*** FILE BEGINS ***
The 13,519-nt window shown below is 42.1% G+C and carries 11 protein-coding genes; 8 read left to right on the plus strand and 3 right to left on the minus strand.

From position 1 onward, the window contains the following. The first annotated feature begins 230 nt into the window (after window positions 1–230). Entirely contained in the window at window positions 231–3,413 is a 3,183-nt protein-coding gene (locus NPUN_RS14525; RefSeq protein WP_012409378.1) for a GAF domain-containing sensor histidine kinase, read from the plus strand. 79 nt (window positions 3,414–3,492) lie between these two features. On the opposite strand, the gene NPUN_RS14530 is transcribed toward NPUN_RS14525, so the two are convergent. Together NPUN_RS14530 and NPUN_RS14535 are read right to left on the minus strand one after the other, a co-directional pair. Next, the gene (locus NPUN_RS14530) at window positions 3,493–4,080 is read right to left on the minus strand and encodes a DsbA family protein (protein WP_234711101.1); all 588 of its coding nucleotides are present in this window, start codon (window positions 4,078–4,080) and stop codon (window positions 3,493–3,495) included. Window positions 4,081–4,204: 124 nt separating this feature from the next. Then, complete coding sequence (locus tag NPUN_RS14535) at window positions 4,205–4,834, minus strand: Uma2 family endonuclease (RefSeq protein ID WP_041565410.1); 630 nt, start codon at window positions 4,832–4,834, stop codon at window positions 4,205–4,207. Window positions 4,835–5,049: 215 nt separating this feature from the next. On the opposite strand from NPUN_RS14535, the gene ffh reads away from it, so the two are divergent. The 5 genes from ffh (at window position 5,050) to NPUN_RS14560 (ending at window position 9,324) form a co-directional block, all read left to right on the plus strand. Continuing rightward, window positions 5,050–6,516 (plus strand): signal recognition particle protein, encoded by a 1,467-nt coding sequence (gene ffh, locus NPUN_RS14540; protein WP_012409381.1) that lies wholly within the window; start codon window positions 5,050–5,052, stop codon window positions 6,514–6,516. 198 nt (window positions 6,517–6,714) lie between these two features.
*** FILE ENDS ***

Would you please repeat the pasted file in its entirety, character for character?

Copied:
The 13,519-nt window shown below is 42.1% G+C and carries 11 protein-coding genes; 8 read left to right on the plus strand and 3 right to left on the minus strand.

From position 1 onward, the window contains the following. The first annotated feature begins 230 nt into the window (after window positions 1–230). Entirely contained in the window at window positions 231–3,413 is a 3,183-nt protein-coding gene (locus NPUN_RS14525; RefSeq protein WP_012409378.1) for a GAF domain-containing sensor histidine kinase, read from the plus strand. 79 nt (window positions 3,414–3,492) lie between these two features. On the opposite strand, the gene NPUN_RS14530 is transcribed toward NPUN_RS14525, so the two are convergent. Together NPUN_RS14530 and NPUN_RS14535 are read right to left on the minus strand one after the other, a co-directional pair. Next, the gene (locus NPUN_RS14530) at window positions 3,493–4,080 is read right to left on the minus strand and encodes a DsbA family protein (protein WP_234711101.1); all 588 of its coding nucleotides are present in this window, start codon (window positions 4,078–4,080) and stop codon (window positions 3,493–3,495) included. Window positions 4,081–4,204: 124 nt separating this feature from the next. Then, complete coding sequence (locus tag NPUN_RS14535) at window positions 4,205–4,834, minus strand: Uma2 family endonuclease (RefSeq protein ID WP_041565410.1); 630 nt, start codon at window positions 4,832–4,834, stop codon at window positions 4,205–4,207. Window positions 4,835–5,049: 215 nt separating this feature from the next. On the opposite strand from NPUN_RS14535, the gene ffh reads away from it, so the two are divergent. The 5 genes from ffh (at window position 5,050) to NPUN_RS14560 (ending at window position 9,324) form a co-directional block, all read left to right on the plus strand. Continuing rightward, window positions 5,050–6,516 (plus strand): signal recognition particle protein, encoded by a 1,467-nt coding sequence (gene ffh, locus NPUN_RS14540; protein WP_012409381.1) that lies wholly within the window; start codon window positions 5,050–5,052, stop codon window positions 6,514–6,516. 198 nt (window positions 6,517–6,714) lie between these two features.